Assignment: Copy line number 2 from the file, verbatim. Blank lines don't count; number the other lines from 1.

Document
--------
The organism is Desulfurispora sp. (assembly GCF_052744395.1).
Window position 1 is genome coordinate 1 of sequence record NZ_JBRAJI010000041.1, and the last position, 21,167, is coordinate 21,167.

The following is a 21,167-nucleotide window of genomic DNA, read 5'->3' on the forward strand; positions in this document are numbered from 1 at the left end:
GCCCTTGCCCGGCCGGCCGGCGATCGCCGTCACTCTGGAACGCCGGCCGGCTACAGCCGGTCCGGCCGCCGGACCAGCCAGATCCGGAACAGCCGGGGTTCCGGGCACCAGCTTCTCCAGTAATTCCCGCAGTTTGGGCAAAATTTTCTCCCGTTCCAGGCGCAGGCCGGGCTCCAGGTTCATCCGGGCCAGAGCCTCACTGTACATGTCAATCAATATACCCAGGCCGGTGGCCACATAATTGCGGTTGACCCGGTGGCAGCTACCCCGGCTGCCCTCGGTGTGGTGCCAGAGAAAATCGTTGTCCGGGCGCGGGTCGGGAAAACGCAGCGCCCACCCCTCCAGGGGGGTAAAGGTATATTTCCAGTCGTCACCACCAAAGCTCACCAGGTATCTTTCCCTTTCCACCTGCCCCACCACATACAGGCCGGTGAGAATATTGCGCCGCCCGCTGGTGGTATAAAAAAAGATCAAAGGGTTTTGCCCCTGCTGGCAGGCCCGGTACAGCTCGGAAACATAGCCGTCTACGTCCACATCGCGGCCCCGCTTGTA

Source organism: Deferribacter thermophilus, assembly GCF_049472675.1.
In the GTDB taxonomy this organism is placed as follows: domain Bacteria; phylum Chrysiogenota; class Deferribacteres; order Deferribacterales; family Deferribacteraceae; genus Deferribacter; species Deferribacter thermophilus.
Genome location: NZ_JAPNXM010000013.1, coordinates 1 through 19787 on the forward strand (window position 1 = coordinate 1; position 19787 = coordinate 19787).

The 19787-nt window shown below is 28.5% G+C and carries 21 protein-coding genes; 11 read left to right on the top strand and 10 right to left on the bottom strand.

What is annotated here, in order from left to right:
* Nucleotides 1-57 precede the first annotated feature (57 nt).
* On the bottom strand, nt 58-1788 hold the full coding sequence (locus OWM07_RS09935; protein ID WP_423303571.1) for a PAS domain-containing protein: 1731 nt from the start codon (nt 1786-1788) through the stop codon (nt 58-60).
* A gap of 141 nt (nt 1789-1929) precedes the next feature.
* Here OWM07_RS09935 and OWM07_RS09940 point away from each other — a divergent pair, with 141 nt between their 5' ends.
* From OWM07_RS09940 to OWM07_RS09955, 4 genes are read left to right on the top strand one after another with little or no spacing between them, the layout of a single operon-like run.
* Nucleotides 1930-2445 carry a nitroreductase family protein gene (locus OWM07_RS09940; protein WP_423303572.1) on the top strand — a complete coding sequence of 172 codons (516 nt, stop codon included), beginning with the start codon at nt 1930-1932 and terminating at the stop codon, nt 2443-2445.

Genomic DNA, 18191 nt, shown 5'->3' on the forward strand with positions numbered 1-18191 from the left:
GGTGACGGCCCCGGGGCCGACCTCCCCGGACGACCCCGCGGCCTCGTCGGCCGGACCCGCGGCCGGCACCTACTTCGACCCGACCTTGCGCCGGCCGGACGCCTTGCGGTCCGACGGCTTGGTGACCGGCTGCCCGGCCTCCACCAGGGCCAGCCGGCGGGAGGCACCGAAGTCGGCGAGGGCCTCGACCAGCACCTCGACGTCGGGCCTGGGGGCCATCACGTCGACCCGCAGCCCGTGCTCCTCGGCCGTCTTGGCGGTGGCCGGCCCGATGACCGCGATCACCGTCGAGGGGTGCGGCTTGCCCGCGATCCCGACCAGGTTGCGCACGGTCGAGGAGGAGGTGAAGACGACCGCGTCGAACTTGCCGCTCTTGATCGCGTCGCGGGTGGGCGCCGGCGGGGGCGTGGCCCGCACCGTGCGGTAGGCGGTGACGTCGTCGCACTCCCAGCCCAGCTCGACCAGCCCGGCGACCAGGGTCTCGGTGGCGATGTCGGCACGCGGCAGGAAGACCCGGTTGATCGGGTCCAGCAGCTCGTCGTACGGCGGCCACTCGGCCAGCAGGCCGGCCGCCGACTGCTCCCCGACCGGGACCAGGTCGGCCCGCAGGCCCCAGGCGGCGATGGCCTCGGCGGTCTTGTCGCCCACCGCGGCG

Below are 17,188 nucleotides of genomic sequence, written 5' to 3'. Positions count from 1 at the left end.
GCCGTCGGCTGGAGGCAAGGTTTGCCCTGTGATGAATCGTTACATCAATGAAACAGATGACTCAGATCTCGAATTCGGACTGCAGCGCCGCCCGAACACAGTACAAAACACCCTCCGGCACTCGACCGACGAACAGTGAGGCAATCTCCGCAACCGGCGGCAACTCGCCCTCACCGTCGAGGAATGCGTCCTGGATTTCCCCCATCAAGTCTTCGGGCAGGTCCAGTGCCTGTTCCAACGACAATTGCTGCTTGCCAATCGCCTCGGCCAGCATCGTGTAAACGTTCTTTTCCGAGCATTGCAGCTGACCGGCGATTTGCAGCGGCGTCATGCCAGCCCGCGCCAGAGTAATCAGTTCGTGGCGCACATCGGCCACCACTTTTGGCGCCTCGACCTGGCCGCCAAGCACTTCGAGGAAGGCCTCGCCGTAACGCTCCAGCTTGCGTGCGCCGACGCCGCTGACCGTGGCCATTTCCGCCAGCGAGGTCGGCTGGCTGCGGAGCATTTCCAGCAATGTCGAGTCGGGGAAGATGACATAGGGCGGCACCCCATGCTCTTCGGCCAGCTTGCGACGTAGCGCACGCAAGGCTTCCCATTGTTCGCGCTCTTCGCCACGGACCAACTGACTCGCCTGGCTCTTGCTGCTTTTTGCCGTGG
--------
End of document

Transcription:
Window position 1 is genome coordinate 1 of sequence record NZ_JBRAJI010000041.1, and the last position, 21,167, is coordinate 21,167.